The years weren't wasted: he's perfected a very nice signature. Well, it's a rather nice name, Gavin Turk. In fact, young Turk's finest asset is probably his name. And how fully he capitalises on it. Most artists sign their work. Turk just signs his name, and it is the work.
Ever obsessed with the cult of self, Turk's final year show at the Royal College of Art consisted of an empty sculpture studio, bearing a discrete circular blue plaque with the words "Gavin Turk Sculptor worked here, 1989-1991" on it. College Rector Jocelyn Stevens withheld his degree; and the young British art-world fell at his feet.
Turk's new solo exhibition at the South London Gallery, "The Stuff Show", sticks with his favourite topic: Gavin Turk. "Narcissistic, or what?" muttered every punter, bang on cue, as they entered the space.
There's a helpful quote from fellow British artist Sam Taylor-Wood outside, for anyone who makes the same mistake. "Gavin is special because he is totally inseparable from his work - but at the same time it's not narcissistic or even like self-portraiture," she says. "It's so bizarre that the work is about him, yet at the same time it could be about somebody else called Gavin Turk. It's like the portrait of an anonymous man."
With guff like that in your defence, it's no wonder Turk attracts a routinely hostile response. A shame, as Turk's work is actually fairly likeable. Dominating the show is a life-size wax-work self portrait - within a vitrine - of Turk as Marat, dead in his bath. It is a close pastiche of David's 1793 painting of the assassinated French revolutionary, via the Madame Tussaud's chamber of horrors. Turk lies slumped and turbaned, swathed in sheet and sacking, beneath a baize-covered board in a modern tapless fibreglass bathtub, poised on chequer-board lino. Missing from the original however, are the wound and bloodied water, Marat's quill and papers, so that the tableau is deliberately stripped of meaning.
"Never let your brushwork show," David famously instructed his pupils, but Turk's Marat comes complete with raggedy joins, blancmangey nipples, snipped lashes and eyebrows and chest-hair scattered from clippings off the barber's floor. Like Hirst's taxidermy, Turk's wax-work is slovenly up close, but the general effect is striking.
Following on from his degree-show plaque, which presented his career as if it were already over, The Death of Marat underlines Turk's assertion that "life only acquires meaning and shape through death". An interesting choice of alter ego. Marat - the venerated radical who fell from fickle public favour. His body was committed to the Pantheon with full public honours, then cast out 15 months later amid popular execration. There also is a scabrous private joke at play. Marat, of course, took to his bath as relief from a nasty skin disease contracted while hiding in the Parisian sewers, while Turk's self-portraits seem to reveal the scaly, desiccated hands of an artist who has spent too much time dabbling with toxic resins.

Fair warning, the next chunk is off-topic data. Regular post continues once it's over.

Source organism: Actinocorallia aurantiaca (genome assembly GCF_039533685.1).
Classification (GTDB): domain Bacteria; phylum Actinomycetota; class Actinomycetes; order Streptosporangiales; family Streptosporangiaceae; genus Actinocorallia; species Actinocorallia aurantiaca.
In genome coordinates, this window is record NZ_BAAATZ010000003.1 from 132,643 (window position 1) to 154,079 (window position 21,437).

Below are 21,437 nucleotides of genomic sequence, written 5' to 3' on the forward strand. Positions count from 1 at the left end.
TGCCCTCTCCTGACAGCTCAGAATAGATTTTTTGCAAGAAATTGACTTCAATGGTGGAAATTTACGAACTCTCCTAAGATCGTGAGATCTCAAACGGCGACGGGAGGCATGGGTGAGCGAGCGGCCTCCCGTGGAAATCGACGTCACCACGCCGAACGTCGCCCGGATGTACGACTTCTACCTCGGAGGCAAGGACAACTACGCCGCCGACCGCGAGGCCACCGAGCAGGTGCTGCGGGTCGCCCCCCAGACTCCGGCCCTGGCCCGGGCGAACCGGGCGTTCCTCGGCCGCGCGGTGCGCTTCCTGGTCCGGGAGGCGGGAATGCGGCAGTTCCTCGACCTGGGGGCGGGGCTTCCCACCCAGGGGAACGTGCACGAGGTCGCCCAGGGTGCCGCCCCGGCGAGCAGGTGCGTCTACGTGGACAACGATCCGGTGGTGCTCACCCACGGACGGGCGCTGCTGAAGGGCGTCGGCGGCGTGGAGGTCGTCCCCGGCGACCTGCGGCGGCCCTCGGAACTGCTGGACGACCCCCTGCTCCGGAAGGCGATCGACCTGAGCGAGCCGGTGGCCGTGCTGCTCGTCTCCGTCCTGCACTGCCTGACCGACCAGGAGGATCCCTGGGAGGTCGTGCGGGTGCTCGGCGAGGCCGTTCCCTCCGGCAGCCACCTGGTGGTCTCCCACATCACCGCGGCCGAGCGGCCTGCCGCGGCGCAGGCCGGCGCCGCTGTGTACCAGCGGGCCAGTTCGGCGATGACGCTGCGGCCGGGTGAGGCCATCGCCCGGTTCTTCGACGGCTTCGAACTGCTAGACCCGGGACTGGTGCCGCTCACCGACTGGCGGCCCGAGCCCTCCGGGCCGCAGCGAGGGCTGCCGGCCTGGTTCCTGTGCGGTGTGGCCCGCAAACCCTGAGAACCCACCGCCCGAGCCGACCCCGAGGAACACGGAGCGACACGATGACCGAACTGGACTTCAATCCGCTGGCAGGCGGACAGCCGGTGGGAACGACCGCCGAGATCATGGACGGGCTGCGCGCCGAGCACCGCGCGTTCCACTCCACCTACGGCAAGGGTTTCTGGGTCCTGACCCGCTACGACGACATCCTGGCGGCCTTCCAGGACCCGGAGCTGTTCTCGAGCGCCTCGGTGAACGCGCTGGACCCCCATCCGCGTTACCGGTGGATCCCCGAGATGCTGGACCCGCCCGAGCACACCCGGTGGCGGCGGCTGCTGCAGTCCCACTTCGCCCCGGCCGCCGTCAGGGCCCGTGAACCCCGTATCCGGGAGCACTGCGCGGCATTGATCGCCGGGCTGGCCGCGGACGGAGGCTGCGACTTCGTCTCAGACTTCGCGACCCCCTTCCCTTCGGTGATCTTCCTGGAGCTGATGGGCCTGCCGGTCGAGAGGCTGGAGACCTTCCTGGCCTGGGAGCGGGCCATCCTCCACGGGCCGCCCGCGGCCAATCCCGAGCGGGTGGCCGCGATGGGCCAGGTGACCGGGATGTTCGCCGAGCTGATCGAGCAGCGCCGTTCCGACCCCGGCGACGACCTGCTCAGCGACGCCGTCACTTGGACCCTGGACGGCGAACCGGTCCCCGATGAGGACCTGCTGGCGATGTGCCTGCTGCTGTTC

The other wax-work on display, Bum, stands directly on the floor, positioned as if it had shuffled in off the street. Bum is Turk as a gummy-eyed derelict - a recreation of the artist's bleary entrance stunt to the Royal Academy's private viewing of Sensation - in piss-stained trousers and newspaper- wrapped feet. A glutton for the self-referential, Bum strikes the same pose as his Sensation wax-work Pop with Turk dressed as Sid Vicious posing as Warhol's Elvis; and to crown it all Oi!, a huge photo triptych of Turk dressed as a bum, points limply down at Bum while Bum peers at yet another photo self-portrait.
They are everywhere. A big fresh-faced photo head with eyes closed in Portrait of Something that I'll Never Really See; then a light-box mounted portrait with flaky khaki mud-pack, smirking demonically like Grant Mitchell in Apocalypse Now in his A Man Like Mr Kurtz. It makes quite an impact as it's the only Turk here with its eyelids open.
They are obviously intended as expressions of banality, but most of the cover versions still don't do much: a Magritte-style portrait in a suit with an egg for a head; a Jasper Johns-type fleecy DIY paint-roller cast in bronze, a big Manzoni egg in a packing case, a Duchampian sanitary- ware font signed Gavin Turk instead of Armitage Shanks.
Ironically, the most pleasing works are those neat, confident, well-practised signatures, as omnipresent as a global corporate brand name. One Thousand, Two Hundred and Thirty Four Eggs has tightly-packed rows of empty eggshells, glued like ping-pong balls undulating across canvas; with his shadowy autograph tidily nibbled out across their surface. Opposite, more white on white, looking like an embossed deep-pile fancy-hotel bath-mat is Constellation with nearly four metres of teeny white polyester beads signed in elegant relief.
Above it all, mounted on tasteful neo-classical roundels are two big blobs of chewing gum, shiny smears of yellowy resin, thumbed onto the walls (PK1 & PK2). A yobbish mark of disrespect to his own show, that spat-out gum might as well be Turk's official acknowledgement of the guiding forces of Brit-pack art: the throwaway, and fraudulent, emptiness and groundless ego.
Amid all this brazen hugeness, you could easily miss one drab little photo, Drouste Effect 98, a panoramic 360 degree shot of the gallery, with every exhibit wrapped in brown drapes. This is the latest chapter in Turk's ambitious self-mythology, for the artist apparently opted to leave his show covered up throughout the private viewing. He does, after all, know one thing about young British art - what really matters is being seen and soaking up the free Becks.
Gavin Turk, The Stuff Show, South London Gallery, 65 Peckham Rd SE5 (0171-703 6120) to 18 OctReuse content